Many questions generate the development of digital coins, their value, their ups and downs. But at a time when bitcoin has risen sharply, and with a view to breaking the $ 3,000 barrier if the current trajectory is maintained, how much is too much price? BitVal, a metric still in the beta phase, tries to put a measure of valuation in the cryptography so that it has a logical sense.
In the case of stocks, this value would typically be derived from the income of the underlying company or company, which is where the price-earnings ratio (P / E) comes from. But understanding that bitcoin is a currency and not a stock, this type of measure obviously would not work.
Even the use of standard measures of coins (comparing a currency with other currencies in the geographical region) would not work, being bitcoin a global currency that is used everywhere all the time. Therefore, the traditional approach to purchasing power parity is also not good, which leads the anonymous creator of BitVal to base his valuation anchor bitcoin to a perhaps unusual measure, that is the amount of money laundering that occurs at any given time.
The reality bitcoin value based on the BitVal metric suggests an average value of only $ 64.81 for BTC-USD, far from the current price of the cryptocurrency, which exceeds $ 2400.
We think it may not be the best metric. Coins like Monero are much more suitable for markets like AlphaBay; Even the Ethereum is being used more and more. Faster transaction and confirmation times coupled with more advanced security deployments make altcoins an increasingly popular option.
Bitcoin will remain dotted for a long time due to its brand recognition and availability, but many users will see it as an inherited payment type, and will opt in favor of the altcoins mentioned above.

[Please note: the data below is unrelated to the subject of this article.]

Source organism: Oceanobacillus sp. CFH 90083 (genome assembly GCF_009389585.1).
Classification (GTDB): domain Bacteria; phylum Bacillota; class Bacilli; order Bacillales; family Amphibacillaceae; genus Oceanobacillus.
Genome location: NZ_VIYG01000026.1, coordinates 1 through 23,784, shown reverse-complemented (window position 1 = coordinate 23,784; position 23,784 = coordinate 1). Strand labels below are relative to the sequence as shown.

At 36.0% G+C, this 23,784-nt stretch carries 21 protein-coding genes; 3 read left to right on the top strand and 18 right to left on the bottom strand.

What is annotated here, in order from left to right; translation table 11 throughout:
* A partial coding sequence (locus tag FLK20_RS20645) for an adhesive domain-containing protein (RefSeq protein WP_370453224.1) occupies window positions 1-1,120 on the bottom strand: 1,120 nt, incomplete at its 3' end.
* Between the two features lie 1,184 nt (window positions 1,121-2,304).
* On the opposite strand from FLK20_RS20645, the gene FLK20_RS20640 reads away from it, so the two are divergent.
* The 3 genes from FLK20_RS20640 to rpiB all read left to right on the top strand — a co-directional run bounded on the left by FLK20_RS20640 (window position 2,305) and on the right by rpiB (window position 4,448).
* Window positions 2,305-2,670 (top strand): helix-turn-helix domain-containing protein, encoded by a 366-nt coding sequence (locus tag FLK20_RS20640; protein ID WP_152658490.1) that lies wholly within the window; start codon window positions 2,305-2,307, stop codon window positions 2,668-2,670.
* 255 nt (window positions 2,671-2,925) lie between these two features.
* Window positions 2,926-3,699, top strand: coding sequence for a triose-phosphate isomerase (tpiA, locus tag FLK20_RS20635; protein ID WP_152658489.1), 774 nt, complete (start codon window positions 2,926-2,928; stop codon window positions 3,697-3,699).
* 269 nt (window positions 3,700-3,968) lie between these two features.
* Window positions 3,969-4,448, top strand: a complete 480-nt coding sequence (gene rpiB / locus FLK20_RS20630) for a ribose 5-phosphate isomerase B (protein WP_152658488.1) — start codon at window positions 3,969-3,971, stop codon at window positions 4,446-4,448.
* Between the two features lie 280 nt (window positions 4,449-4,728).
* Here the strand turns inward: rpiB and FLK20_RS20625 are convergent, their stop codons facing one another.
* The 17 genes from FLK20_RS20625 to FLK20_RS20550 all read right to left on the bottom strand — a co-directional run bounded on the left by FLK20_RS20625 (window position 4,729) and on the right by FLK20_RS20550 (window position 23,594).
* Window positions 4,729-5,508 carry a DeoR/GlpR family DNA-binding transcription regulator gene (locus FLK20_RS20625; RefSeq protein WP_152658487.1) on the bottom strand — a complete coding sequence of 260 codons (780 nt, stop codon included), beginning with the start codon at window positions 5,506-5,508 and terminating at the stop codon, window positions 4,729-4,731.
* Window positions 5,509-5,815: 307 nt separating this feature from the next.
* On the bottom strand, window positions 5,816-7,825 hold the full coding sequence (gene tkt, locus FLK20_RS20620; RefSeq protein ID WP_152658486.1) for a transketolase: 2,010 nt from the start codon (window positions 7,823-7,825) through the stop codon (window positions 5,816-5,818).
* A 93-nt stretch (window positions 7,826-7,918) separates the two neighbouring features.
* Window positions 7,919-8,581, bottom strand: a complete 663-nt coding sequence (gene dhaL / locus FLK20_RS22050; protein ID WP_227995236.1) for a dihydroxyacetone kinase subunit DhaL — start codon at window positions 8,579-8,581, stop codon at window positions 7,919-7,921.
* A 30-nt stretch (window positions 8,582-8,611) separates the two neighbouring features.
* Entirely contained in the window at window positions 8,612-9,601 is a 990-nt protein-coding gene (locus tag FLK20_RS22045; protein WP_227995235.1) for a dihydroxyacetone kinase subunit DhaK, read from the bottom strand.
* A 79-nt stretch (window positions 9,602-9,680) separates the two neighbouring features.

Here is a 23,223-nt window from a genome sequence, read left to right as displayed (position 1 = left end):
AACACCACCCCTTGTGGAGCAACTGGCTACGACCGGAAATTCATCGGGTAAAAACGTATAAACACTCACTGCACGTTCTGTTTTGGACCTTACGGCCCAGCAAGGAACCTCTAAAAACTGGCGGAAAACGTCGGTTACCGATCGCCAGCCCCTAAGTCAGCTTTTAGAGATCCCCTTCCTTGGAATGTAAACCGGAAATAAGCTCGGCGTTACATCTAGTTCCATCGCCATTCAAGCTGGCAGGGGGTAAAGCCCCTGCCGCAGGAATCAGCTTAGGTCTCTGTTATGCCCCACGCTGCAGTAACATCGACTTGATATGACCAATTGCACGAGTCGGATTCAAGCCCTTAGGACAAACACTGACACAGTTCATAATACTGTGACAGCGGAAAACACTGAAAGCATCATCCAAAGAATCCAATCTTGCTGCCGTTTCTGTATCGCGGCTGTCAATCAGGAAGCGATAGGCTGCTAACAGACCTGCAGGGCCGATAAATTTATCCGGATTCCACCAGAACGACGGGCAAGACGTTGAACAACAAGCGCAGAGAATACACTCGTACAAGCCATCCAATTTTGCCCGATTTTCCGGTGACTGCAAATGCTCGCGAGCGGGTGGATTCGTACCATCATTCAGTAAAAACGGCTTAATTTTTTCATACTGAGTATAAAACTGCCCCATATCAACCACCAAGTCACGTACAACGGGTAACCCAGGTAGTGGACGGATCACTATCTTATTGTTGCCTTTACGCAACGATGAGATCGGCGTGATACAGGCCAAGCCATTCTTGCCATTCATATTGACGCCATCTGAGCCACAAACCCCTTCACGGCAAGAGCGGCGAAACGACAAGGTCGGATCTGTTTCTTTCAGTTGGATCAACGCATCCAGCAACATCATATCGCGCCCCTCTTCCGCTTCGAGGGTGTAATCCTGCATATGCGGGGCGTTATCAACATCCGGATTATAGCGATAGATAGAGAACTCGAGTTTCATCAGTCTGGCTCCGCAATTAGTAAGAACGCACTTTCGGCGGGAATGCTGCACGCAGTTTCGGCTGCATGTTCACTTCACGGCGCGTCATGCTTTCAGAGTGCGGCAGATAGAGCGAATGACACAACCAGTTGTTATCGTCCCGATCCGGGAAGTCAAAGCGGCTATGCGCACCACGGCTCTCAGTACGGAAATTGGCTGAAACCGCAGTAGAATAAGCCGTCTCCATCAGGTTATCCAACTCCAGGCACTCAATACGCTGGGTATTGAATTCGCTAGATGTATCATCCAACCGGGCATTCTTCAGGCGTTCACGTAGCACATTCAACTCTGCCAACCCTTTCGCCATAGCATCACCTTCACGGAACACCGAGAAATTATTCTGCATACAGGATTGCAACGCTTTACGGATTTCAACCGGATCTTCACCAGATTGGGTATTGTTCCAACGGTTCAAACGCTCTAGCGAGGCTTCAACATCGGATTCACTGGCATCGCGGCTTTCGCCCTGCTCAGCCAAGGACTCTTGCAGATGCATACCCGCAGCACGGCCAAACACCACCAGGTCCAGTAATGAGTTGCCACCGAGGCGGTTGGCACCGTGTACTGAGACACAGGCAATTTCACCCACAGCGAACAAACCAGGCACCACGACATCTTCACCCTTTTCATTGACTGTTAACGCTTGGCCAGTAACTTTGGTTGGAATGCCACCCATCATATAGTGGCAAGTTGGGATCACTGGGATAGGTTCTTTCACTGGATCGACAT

As time goes on, this metric will become increasingly inaccurate, as markets will begin to rely more on privacy-focused currencies instead of bitcoin.
The whole act of collecting statistics and data surrounding money laundering is no easy task either, even further muddy the waters. Bitval even states that “… since such money laundering obviously falls outside the regulatory apparatus there are no good statistics about it.” Regulations like AML and KYC definitely do not make BitVal work any easier.
It would probably be more accurate to capture the part of the bitcoin transaction that makes up the total of transactions in the virtual economy or e-commerce. Although bitcoin got its first break as currency for the deep web, BitVal’s measure does not take into account its maturation and adoption among non-criminals for easy and low-cost online shopping and travelers looking to avoid fees for International purchases; For example, the acceptance of heavyweights like Microsoft and Expedia.com, as well as a recent wave of adoption throughout Japan.
As time goes on, BitVal is likely to solve natural details of your metric condition and provide us with a unique way of pricing bitcoin. Supply and demand will continue to be the king’s benchmark value measure, but as more countries try to regulate the decentralized currency, BitVal will be one of many indicators that will attempt to measure the value of the revolutionary asset that is bitcoin. Meanwhile the value of bitcoin continues to rise.